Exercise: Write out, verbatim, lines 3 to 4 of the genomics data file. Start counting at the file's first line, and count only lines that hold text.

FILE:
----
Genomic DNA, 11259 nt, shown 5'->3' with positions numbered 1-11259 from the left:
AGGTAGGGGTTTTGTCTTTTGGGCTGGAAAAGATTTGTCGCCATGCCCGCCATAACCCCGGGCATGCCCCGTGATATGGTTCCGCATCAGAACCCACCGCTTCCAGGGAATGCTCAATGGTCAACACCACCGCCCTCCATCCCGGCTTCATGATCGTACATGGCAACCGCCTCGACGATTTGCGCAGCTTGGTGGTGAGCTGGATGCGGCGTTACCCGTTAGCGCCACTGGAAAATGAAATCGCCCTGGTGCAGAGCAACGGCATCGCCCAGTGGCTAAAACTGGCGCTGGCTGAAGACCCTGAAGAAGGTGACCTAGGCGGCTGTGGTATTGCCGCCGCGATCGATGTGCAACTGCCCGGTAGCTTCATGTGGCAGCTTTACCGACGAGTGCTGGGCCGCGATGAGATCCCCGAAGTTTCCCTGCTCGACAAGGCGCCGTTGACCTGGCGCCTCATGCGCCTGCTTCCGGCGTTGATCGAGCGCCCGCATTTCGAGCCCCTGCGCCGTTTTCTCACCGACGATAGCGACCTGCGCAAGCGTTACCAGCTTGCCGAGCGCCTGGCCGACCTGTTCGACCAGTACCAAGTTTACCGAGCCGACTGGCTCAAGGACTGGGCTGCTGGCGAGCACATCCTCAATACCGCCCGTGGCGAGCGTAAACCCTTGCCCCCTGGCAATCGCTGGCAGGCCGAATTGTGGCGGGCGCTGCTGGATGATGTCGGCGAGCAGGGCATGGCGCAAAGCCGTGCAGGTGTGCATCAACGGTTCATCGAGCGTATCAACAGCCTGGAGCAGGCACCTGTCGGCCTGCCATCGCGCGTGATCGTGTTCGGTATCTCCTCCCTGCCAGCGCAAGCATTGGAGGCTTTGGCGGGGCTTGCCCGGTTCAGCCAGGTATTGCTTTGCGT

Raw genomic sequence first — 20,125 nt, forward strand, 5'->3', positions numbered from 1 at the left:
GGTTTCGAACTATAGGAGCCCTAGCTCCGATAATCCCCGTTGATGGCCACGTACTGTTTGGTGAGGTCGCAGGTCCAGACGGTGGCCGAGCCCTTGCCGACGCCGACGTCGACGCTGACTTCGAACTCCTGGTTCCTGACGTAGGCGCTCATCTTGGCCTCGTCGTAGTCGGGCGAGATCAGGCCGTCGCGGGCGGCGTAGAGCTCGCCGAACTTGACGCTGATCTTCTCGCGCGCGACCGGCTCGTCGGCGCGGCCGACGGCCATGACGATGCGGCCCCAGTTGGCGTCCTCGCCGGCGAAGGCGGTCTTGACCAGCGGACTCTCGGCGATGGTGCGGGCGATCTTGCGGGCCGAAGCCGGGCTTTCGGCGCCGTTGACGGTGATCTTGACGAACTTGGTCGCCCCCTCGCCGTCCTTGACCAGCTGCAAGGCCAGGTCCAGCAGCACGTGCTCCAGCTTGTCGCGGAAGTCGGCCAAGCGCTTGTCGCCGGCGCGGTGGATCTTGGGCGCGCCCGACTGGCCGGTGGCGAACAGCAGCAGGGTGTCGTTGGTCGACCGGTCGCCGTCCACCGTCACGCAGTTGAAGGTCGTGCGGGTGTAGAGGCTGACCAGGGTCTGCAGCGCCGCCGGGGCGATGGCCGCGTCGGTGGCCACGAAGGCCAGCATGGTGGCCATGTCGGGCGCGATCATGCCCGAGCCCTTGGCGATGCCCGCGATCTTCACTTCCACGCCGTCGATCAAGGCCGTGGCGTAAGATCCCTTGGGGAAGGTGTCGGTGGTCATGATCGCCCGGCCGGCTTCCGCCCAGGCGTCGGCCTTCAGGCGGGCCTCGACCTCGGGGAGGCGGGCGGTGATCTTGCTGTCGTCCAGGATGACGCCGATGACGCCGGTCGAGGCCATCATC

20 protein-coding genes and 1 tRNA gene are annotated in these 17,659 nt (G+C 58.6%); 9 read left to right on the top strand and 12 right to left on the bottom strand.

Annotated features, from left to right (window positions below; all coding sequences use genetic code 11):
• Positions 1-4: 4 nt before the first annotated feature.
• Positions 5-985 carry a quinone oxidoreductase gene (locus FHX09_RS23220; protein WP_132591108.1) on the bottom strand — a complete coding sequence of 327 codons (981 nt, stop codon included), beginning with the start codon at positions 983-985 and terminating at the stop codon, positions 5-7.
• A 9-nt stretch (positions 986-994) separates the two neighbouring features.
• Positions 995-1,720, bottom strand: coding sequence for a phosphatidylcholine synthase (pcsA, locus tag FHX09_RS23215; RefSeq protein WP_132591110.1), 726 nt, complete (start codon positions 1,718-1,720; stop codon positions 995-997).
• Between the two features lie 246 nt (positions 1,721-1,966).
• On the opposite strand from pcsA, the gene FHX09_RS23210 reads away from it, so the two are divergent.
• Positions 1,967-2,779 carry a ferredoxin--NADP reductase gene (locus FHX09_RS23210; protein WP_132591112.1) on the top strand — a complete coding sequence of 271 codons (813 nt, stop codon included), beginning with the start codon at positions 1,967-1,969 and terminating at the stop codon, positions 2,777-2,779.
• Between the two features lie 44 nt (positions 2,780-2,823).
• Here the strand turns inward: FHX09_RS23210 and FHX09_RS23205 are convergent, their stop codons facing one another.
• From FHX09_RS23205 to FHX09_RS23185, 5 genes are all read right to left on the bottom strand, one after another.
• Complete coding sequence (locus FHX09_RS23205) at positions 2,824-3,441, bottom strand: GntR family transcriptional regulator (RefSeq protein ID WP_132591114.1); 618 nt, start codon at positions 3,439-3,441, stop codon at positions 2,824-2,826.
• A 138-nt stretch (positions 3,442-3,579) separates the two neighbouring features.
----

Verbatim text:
Raw genomic sequence first — 20,125 nt, forward strand, 5'->3', positions numbered from 1 at the left:
GGTTTCGAACTATAGGAGCCCTAGCTCCGATAATCCCCGTTGATGGCCACGTACTGTTTGGTGAGGTCGCAGGTCCAGACGGTGGCCGAGCCCTTGCCGACGCCGACGTCGACGCTGACTTCGAACTCCTGGTTCCTGACGTAGGCGCTCATCTTGGCCTCGTCGTAGTCGGGCGAGATCAGGCCGTCGCGGGCGGCGTAGAGCTCGCCGAACTTGACGCTGATCTTCTCGCGCGCGACCGGCTCGTCGGCGCGGCCGACGGCCATGACGATGCGGCCCCAGTTGGCGTCCTCGCCGGCGAAGGCGGTCTTGACCAGCGGACTCTCGGCGATGGTGCGGGCGATCTTGCGGGCCGAAGCCGGGCTTTCGGCGCCGTTGACGGTGATCTTGACGAACTTGGTCGCCCCCTCGCCGTCCTTGACCAGCTGCAAGGCCAGGTCCAGCAGCACGTGCTCCAGCTTGTCGCGGAAGTCGGCCAAGCGCTTGTCGCCGGCGCGGTGGATCTTGGGCGCGCCCGACTGGCCGGTGGCGAACAGCAGCAGGGTGTCGTTGGTCGACCGGTCGCCGTCCACCGTCACGCAGTTGAAGGTCGTGCGGGTGTAGAGGCTGACCAGGGTCTGCAGCGCCGCCGGGGCGATGGCCGCGTCGGTGGCCACGAAGGCCAGCATGGTGGCCATGTCGGGCGCGATCATGCCCGAGCCCTTGGCGATGCCCGCGATCTTCACTTCCACGCCGTCGATCAAGGCCGTGGCGTAAGATCCCTTGGGGAAGGTGTCGGTGGTCATGATCGCCCGGCCGGCTTCCGCCCAGGCGTCGGCCTTCAGGCGGGCCTCGACCTCGGGGAGGCGGGCGGTGATCTTGCTGTCGTCCAGGATGACGCCGATGACGCCGGTCGAGGCCATCATC